Hydrostatic Vacuum Distillation Idea
|Jan21-13, 10:04 PM||#1|
Hydrostatic Vacuum Distillation Idea
Hey, I came across this idea a couple of years ago. It's been a long time since I took introductory physics. But I'm curious as to whether this is feasible. If I'm crazy, just say so!
See attached image.
1. Intake tube, vacuum chamber and condenser are initially filled with water. Valve (A) remains open; valve (B) is closed. Vacuum chamber and condenser are raised to a height more than 10 meters above the intake reservoir.
2. Condenser is temporarily oriented such that its contents can drain into the chamber while the hydrostatic vacuum is forming. Water level in the intake tube settles at a height about 10 meters above the reservoir, balancing atmospheric pressure, while a vacuum is sustained in the chamber and condenser above that height. Valve (A) is closed.
3. At this point, the shelf inside the vacuum chamber has retained a significant amount of water from draining back down the intake tube. A solar collector focuses sunlight through the top of the glass container to slightly warm this water (>80˚F).
4. The warm water rapidly vaporizes in the presence of the vacuum. Water vapor diffuses into the condenser tube, condenses and accumulates at valve (B).
5. There must be enough space between the condenser and valve (B) to hold the same volume of water as does the evaporation shelf in the vacuum chamber. Once the transfer is complete, valve (B) is opened to discharge the distilled liquid. (Obviously there should be a separate valve on the chamber to let in atmosphere lest we blow the distilled water back inside).
6. In order to restart the process, both valves are opened while the displacement pump refills the vacuum chamber and condenser with water. Condenser is temporarily raised/oriented such that its contents do not flow out the open valve (B).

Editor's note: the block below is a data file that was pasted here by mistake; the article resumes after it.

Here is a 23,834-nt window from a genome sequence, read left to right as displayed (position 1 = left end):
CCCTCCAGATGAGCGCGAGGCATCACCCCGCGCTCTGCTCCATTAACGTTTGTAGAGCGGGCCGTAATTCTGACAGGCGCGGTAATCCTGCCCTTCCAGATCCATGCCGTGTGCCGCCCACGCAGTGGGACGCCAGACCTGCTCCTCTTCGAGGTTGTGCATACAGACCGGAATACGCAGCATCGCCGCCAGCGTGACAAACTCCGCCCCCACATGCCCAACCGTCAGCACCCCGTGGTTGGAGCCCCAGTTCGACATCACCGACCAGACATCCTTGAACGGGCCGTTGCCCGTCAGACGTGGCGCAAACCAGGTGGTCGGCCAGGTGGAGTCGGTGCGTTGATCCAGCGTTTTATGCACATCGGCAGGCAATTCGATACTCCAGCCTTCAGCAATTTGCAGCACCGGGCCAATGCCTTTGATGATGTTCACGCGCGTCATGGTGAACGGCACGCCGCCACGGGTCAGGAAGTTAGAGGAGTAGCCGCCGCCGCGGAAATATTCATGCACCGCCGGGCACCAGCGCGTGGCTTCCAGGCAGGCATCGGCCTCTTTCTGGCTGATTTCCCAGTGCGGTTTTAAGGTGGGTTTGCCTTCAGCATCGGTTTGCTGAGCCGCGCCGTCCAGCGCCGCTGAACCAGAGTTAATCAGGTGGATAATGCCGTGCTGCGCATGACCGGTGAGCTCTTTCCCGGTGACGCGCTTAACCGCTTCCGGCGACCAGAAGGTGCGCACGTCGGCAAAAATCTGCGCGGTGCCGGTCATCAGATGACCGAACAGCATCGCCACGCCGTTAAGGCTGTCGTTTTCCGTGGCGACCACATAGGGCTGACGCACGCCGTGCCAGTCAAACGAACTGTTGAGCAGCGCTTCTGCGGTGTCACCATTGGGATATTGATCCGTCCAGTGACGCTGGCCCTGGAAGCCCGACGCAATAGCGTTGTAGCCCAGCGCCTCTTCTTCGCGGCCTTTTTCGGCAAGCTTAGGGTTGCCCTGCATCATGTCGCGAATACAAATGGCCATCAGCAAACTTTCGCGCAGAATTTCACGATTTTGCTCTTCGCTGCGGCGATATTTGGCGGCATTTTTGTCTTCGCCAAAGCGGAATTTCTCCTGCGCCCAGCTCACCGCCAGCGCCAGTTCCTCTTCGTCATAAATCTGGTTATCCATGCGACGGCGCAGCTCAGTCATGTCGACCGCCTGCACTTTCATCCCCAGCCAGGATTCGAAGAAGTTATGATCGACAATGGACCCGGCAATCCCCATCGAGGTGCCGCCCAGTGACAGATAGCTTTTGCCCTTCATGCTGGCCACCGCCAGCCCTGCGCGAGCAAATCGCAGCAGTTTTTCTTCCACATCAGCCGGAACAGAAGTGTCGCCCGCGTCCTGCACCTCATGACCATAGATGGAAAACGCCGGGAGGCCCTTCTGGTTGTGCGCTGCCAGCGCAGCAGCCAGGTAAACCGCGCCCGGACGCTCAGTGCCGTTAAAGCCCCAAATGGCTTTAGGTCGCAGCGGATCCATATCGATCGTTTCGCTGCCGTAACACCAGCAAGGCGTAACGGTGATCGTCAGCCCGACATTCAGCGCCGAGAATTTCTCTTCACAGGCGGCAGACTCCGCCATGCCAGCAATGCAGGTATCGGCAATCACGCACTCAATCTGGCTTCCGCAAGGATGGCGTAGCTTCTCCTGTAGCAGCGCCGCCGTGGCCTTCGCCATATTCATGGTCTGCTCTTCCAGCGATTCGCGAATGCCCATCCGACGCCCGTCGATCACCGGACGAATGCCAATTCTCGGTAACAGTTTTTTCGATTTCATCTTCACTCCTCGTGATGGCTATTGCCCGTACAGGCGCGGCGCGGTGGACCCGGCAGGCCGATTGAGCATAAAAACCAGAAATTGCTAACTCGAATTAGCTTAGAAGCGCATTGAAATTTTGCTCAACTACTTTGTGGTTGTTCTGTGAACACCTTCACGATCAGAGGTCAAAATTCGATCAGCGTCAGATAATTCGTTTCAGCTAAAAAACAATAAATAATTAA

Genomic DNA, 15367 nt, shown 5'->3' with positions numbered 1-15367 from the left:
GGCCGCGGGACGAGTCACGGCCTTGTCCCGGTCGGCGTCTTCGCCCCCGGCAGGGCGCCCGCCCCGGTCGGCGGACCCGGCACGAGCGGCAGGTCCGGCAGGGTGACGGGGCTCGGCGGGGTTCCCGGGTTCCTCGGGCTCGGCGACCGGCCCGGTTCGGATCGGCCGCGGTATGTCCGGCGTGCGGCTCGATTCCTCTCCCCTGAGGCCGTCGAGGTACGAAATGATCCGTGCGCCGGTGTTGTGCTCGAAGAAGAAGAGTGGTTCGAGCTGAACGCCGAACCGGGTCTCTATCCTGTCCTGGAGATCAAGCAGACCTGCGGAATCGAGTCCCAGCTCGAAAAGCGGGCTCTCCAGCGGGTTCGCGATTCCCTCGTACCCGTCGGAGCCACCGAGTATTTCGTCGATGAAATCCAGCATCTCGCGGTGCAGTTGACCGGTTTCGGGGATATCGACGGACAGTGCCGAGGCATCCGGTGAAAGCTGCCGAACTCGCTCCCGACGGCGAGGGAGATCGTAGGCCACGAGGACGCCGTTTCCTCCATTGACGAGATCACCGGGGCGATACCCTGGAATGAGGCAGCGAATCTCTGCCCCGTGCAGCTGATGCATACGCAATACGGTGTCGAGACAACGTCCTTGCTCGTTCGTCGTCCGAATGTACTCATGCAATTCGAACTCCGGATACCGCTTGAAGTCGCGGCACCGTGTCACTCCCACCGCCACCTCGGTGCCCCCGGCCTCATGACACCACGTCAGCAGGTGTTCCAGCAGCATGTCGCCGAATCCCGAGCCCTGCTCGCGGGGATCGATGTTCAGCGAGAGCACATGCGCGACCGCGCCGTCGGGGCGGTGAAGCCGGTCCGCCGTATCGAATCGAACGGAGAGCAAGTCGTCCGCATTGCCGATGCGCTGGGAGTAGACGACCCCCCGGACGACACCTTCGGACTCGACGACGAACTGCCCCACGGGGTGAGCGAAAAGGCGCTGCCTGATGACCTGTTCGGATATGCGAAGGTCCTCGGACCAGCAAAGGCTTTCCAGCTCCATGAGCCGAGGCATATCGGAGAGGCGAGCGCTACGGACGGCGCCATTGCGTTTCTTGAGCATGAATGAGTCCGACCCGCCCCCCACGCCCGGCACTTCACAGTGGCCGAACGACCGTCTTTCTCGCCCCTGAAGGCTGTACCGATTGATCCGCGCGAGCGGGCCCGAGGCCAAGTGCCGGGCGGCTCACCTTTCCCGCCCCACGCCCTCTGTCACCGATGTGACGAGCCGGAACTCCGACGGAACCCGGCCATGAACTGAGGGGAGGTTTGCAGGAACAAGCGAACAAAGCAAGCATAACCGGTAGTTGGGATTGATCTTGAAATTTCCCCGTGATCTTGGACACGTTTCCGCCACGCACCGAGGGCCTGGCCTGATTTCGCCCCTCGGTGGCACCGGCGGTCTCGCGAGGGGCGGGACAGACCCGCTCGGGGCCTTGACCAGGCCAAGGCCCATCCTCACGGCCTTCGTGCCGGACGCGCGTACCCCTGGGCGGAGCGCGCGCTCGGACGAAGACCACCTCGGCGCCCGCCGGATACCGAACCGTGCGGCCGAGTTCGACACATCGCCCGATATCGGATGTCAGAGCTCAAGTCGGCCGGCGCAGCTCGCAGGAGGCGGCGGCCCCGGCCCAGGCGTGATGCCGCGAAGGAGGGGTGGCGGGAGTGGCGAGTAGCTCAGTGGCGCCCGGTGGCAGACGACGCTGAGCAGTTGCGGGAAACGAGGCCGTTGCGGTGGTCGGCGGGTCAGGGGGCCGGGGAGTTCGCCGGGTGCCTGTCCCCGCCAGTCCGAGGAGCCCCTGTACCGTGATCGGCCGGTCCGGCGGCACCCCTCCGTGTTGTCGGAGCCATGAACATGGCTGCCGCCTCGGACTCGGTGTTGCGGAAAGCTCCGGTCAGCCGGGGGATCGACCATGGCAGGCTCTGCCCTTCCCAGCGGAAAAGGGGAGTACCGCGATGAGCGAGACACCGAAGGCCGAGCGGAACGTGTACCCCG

7. Once chamber and condenser are filled, valve (A) remains open and valve (B) is closed. Return to step 2.
It seems that the only energy supplied besides sunlight is that for refilling the vacuum chamber with water each time. Here's my attempt at estimating the work required per use.
Intake tube diameter: 1 cm
Intake tube length: 1000 cm
Intake tube volume: 785.4 cm^3 = .7854 L
Vacuum chamber volume: 2 L
Condenser volume: 1.5 L
:: Total volume of water displacement: .7854 + 2 + 1.5 = 4.2854 L
Mass of displacement: 4.2854 kg
Height of displacement: 1 m (guess)
:: Work done: 4.2854 kg * 9.81 m/s^2 * 1 m = 42.04 J
Evaporation shelf volume: 1 L
Energy input per liter distilled: ~42 J/L
Considering that it ordinarily takes a whopping 2,573,598 J to boil off a liter of water, that figure is pretty unbelievable. Maybe I need to account for the work to overcome atmospheric pressure in lifting the water? Hmm.
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|Jan22-13, 12:21 AM||#2|
Sounds similar to a flash distillation system, where water is heated to a certain temperature, and then let into a chamber which has a reduced pressure.
If the water is heated to a temperature above the boiling point at chamber pressure, then pure water will flash into steam, which can be collected and condensed.
This is one type of water maker used aboard ship.
|Jan22-13, 12:50 AM||#3|
in practice i expect you'll have trouble with gases other than water vapor.
Real condensers have "air ejectors" to remove noncondensibles. Most general purpose water contains dissolved air.
The 'air ejector' is a substantial vacuum pump. Mine were steam powered so it's hard for me to put a number on their power requirement.